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Veterans living with PTSD lean on each other for support

Posted at 7:47 PM, Nov 11, 2019
and last updated 2019-11-11 19:47:00-05

FORT MYERS, Fla. — Carlos Diaz, Jose Gariga, James Gilyard and Tony Best lean on each other for support to battle daily mental, physical and emotional battles associated with their military service in the Iraq wars.

They all gathered at Gilyard’s home Monday to remember what they’ve survived.

Diaz, Gariga and Gilyard lived in New York City during 9/11. Gilyard said he remembers it like yesterday.

“I saw the planes hit the towers. Right then I knew, I had to report,” he said.

Diaz said the stench he smelled while working crowd control at Ground Zero was unbearable.

“I used to come home, before I walk into the house, I have to take off my clothes, because of the smell and the dust,” said Diaz.

“The smell of dead people,” Gilyard added.

The men said they’re living with psychological and physical pain associated with 9/11, too. Gilyard said his doctor found five tumors in his stomach, which Gilyard believes stems from inhaling too much dust while at Ground zero.

All three were eventually deployed to Iraq, but Diaz said coming back home was harder than deployment.

“I was getting very angry, very anxious. I used to cry. I used to break things,” he said.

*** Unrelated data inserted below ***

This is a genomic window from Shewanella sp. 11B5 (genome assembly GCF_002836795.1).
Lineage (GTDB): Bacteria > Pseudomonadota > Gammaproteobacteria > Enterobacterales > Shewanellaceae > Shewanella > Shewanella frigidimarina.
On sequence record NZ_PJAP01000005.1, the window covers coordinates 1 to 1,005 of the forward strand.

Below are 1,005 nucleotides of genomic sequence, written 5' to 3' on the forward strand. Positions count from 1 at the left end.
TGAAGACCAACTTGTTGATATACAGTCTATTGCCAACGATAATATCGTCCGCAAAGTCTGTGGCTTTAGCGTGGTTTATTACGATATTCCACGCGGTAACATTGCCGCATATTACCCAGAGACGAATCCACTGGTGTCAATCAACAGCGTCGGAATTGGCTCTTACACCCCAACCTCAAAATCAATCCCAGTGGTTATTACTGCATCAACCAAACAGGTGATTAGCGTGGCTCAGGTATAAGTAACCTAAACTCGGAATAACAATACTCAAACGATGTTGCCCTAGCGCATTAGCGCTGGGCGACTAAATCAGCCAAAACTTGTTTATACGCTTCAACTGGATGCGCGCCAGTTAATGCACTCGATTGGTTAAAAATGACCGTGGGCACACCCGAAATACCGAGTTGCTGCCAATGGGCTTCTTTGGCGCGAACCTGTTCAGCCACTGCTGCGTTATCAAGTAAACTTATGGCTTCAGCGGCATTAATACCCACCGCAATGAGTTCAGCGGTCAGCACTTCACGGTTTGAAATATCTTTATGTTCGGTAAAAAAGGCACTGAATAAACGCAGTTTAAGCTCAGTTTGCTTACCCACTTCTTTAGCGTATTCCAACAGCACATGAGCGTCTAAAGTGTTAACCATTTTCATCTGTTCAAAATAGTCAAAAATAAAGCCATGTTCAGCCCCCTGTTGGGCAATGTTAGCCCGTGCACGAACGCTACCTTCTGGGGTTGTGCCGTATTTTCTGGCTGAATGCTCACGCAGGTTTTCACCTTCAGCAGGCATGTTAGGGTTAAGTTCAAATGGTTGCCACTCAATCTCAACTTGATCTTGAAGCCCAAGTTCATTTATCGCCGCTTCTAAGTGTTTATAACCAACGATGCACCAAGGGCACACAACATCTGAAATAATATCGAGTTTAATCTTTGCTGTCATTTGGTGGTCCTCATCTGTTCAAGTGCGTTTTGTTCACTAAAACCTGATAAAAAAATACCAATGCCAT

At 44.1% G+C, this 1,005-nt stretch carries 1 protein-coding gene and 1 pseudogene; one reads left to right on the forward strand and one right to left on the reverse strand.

Their military brother Tony Best joined them in Gilyard’s living room Monday. He served active duty during the first Iraq War.

“When things get really bad, I got these guys to count on,” said Best.

Best said a tank ran over him while he was in Iraq and the chronic pain in his knees, back and shoulders is sometimes unbearable.

“I got to the point where I’d rather take my life than to deal with this every day pain that I’m dealing with,” he said.

He said he’s attempted suicide at least four times. The last time was a little over a month ago.

Gariga said having a band of military brothers to lean on helps them through the difficult times.

“It’s always good to speak around another veteran, because they experienced it,” said Gariga.

National Suicide Prevention has a 24/7 hotline 1-800-273-8255. You can also text HOME to 741741.